Correct and rapid diagnosis is pivotal to the practice of emergency medicine, yet the chaotic and ill-structured emergency department environment is fertile ground for the commission of diagnostic error. Errors may result from specific error-producing conditions (EPCs) or, more frequently, from an interaction between such conditions. These EPCs are often expedient and serve to shorten the decision making process in a high-pressure environment. Recognizing that they will inevitably exist, it is important for clinicians to understand and manage their dangers. The authors present a case of delayed diagnosis resulting from the interaction of a number of EPCs that produced a ‘‘perfect’’ situation to produce a missed or delayed diagnosis. They offer practical suggestions whereby clinicians may decrease their chances of becoming victims of these influences.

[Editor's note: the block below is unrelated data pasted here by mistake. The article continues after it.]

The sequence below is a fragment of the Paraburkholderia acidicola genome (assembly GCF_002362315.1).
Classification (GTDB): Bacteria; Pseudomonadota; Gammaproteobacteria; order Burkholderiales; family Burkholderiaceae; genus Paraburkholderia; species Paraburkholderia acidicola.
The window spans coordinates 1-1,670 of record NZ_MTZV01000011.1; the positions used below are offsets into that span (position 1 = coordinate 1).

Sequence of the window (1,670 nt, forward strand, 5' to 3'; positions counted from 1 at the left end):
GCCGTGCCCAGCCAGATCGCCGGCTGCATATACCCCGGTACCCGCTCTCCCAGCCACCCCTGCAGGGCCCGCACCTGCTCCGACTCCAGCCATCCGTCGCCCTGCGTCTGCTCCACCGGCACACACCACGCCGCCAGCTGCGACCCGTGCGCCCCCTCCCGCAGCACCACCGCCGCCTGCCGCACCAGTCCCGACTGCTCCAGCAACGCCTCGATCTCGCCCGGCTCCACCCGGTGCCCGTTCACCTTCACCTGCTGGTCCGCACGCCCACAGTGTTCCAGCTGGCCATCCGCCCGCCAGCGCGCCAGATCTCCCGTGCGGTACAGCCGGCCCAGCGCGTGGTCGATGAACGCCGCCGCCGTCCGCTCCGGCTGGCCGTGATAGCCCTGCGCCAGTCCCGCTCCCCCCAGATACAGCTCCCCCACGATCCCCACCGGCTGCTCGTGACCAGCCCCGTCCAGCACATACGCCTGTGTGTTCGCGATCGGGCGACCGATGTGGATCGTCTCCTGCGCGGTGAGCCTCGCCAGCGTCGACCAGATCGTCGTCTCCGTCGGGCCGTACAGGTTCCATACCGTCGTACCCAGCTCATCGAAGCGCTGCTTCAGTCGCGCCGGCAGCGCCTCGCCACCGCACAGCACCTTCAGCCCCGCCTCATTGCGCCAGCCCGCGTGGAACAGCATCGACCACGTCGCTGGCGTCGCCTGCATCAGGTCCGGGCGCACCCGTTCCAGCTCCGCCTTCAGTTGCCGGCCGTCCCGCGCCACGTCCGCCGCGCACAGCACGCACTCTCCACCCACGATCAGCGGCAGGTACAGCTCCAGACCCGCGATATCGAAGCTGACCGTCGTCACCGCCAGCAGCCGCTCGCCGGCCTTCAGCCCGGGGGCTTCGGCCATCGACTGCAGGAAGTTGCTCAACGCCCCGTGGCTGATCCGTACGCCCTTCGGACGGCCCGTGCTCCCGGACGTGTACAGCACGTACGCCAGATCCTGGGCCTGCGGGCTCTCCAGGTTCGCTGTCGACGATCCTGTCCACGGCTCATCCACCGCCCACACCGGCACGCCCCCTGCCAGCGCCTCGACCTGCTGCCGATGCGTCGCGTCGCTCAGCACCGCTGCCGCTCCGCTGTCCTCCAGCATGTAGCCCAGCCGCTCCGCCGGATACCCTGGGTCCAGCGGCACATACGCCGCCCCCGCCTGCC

Authors: Samuel G. Campbell, Pat Croskerry, William F. Bond
Samuel G. Campbell - email@example.com